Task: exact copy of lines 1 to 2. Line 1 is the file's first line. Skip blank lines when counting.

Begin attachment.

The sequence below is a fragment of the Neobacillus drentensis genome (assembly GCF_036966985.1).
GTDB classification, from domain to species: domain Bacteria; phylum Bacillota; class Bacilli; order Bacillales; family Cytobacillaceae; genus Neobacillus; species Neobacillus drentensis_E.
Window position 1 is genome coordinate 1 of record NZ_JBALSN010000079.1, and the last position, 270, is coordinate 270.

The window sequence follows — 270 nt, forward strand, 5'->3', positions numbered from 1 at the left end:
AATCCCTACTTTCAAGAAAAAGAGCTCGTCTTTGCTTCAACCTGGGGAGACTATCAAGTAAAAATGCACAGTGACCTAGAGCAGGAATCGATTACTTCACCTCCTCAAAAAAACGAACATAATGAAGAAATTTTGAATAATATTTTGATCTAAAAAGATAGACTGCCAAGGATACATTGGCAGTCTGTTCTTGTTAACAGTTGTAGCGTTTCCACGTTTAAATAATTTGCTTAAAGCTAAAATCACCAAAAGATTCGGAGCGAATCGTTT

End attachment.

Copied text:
The sequence below is a fragment of the Neobacillus drentensis genome (assembly GCF_036966985.1).
GTDB classification, from domain to species: domain Bacteria; phylum Bacillota; class Bacilli; order Bacillales; family Cytobacillaceae; genus Neobacillus; species Neobacillus drentensis_E.